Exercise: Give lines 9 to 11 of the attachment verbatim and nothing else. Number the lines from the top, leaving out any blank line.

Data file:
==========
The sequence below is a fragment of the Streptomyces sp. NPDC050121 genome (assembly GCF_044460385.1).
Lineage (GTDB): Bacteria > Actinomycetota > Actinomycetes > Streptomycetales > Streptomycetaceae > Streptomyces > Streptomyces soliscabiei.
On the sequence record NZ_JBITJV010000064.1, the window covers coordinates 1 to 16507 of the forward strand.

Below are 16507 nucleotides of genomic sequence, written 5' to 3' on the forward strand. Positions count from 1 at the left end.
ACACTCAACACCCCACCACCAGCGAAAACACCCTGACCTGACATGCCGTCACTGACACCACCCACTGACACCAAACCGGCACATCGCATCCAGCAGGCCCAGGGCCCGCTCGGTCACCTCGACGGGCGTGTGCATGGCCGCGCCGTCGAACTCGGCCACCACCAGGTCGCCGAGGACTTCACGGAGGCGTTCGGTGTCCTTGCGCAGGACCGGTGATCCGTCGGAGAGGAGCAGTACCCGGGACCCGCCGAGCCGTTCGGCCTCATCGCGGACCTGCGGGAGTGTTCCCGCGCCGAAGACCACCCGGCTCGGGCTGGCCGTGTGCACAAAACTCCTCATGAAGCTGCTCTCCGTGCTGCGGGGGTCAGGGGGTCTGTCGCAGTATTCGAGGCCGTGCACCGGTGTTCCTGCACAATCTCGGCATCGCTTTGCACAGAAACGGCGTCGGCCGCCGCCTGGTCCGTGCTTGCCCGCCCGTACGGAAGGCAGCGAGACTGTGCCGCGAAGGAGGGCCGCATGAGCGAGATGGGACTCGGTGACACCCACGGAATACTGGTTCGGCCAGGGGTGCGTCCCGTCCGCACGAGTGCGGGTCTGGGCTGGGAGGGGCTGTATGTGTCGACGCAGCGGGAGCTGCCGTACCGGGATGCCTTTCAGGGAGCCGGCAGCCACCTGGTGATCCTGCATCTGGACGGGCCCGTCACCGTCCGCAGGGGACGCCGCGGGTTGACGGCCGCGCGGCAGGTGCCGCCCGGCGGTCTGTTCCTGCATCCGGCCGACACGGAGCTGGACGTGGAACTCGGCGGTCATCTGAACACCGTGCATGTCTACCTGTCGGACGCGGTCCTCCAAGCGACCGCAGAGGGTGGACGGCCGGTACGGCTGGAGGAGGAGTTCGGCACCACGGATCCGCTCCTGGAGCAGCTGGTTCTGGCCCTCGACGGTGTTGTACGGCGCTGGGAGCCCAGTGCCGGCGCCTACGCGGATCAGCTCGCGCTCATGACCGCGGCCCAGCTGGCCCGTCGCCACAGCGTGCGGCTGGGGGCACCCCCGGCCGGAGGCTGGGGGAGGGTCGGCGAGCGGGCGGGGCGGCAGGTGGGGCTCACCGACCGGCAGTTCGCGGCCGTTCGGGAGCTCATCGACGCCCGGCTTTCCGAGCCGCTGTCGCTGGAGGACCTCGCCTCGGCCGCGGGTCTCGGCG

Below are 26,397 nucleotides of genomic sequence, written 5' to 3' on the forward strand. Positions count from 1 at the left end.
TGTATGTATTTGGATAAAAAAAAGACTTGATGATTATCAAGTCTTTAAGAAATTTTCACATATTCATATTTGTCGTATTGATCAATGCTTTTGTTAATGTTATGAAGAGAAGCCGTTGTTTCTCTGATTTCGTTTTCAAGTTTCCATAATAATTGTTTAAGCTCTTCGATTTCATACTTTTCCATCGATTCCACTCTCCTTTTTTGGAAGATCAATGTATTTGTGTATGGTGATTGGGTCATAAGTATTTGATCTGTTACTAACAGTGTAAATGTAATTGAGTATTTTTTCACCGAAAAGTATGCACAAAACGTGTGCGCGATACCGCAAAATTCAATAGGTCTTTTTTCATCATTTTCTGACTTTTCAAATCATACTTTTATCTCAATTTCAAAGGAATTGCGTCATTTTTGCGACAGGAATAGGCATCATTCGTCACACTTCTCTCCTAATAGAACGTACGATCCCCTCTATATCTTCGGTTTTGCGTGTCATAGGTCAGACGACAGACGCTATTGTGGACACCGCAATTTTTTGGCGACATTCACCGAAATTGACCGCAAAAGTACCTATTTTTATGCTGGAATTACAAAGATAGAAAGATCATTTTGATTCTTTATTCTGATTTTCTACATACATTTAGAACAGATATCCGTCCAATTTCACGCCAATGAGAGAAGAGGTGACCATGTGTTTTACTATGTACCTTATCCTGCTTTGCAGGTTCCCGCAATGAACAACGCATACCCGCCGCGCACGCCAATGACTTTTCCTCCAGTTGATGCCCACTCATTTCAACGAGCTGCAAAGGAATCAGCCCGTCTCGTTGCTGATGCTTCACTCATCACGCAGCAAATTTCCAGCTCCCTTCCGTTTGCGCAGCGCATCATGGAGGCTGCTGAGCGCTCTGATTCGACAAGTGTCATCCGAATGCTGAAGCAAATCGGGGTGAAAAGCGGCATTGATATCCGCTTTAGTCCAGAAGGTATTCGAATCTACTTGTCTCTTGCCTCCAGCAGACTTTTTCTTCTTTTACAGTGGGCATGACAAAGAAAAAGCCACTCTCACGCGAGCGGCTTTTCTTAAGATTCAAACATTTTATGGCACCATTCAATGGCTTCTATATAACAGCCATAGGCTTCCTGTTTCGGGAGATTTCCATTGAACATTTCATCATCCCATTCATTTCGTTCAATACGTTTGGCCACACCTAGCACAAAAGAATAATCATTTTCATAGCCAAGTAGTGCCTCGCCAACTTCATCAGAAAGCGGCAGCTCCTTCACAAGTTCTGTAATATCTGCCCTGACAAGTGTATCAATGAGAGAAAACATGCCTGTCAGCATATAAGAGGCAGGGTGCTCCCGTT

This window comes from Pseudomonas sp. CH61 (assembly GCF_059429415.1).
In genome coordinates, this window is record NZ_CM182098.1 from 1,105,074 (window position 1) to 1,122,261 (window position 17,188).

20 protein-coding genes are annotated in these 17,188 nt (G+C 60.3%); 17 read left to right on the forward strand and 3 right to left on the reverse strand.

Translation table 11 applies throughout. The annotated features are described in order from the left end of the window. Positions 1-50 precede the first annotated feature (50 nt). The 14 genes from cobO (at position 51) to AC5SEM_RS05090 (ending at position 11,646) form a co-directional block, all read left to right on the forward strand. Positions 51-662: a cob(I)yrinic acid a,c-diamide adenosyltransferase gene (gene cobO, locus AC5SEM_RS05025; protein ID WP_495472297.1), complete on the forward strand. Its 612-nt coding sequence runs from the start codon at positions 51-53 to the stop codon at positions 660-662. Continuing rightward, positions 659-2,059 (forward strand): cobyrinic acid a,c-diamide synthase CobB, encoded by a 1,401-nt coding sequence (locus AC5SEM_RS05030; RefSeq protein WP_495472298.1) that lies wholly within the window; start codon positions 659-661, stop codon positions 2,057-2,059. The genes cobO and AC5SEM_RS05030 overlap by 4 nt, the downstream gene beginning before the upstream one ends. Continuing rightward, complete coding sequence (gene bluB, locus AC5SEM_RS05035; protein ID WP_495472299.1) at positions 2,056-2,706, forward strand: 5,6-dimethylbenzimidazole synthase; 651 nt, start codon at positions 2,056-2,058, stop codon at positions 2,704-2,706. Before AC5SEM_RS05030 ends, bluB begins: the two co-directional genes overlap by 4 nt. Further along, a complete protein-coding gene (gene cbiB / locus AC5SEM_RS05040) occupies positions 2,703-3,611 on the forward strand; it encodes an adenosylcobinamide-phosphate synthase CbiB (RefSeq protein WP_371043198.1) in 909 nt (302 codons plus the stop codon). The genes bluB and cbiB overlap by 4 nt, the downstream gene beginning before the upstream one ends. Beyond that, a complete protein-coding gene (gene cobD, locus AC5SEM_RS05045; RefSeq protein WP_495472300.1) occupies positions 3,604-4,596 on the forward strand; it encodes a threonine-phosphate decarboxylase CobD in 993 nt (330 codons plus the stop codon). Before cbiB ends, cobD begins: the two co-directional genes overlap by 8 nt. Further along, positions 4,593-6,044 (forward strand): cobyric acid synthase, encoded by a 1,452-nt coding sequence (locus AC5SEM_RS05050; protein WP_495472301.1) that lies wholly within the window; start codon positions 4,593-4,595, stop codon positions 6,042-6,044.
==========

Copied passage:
In genome coordinates, this window is record NZ_CM182098.1 from 1,105,074 (window position 1) to 1,122,261 (window position 17,188).

20 protein-coding genes are annotated in these 17,188 nt (G+C 60.3%); 17 read left to right on the forward strand and 3 right to left on the reverse strand.

Translation table 11 applies throughout. The annotated features are described in order from the left end of the window. Positions 1-50 precede the first annotated feature (50 nt). The 14 genes from cobO (at position 51) to AC5SEM_RS05090 (ending at position 11,646) form a co-directional block, all read left to right on the forward strand. Positions 51-662: a cob(I)yrinic acid a,c-diamide adenosyltransferase gene (gene cobO, locus AC5SEM_RS05025; protein ID WP_495472297.1), complete on the forward strand. Its 612-nt coding sequence runs from the start codon at positions 51-53 to the stop codon at positions 660-662. Continuing rightward, positions 659-2,059 (forward strand): cobyrinic acid a,c-diamide synthase CobB, encoded by a 1,401-nt coding sequence (locus AC5SEM_RS05030; RefSeq protein WP_495472298.1) that lies wholly within the window; start codon positions 659-661, stop codon positions 2,057-2,059. The genes cobO and AC5SEM_RS05030 overlap by 4 nt, the downstream gene beginning before the upstream one ends. Continuing rightward, complete coding sequence (gene bluB, locus AC5SEM_RS05035; protein ID WP_495472299.1) at positions 2,056-2,706, forward strand: 5,6-dimethylbenzimidazole synthase; 651 nt, start codon at positions 2,056-2,058, stop codon at positions 2,704-2,706. Before AC5SEM_RS05030 ends, bluB begins: the two co-directional genes overlap by 4 nt. Further along, a complete protein-coding gene (gene cbiB / locus AC5SEM_RS05040) occupies positions 2,703-3,611 on the forward strand; it encodes an adenosylcobinamide-phosphate synthase CbiB (RefSeq protein WP_371043198.1) in 909 nt (302 codons plus the stop codon). The genes bluB and cbiB overlap by 4 nt, the downstream gene beginning before the upstream one ends. Beyond that, a complete protein-coding gene (gene cobD, locus AC5SEM_RS05045; RefSeq protein WP_495472300.1) occupies positions 3,604-4,596 on the forward strand; it encodes a threonine-phosphate decarboxylase CobD in 993 nt (330 codons plus the stop codon). Before cbiB ends, cobD begins: the two co-directional genes overlap by 8 nt. Further along, positions 4,593-6,044 (forward strand): cobyric acid synthase, encoded by a 1,452-nt coding sequence (locus AC5SEM_RS05050; protein WP_495472301.1) that lies wholly within the window; start codon positions 4,593-4,595, stop codon positions 6,042-6,044.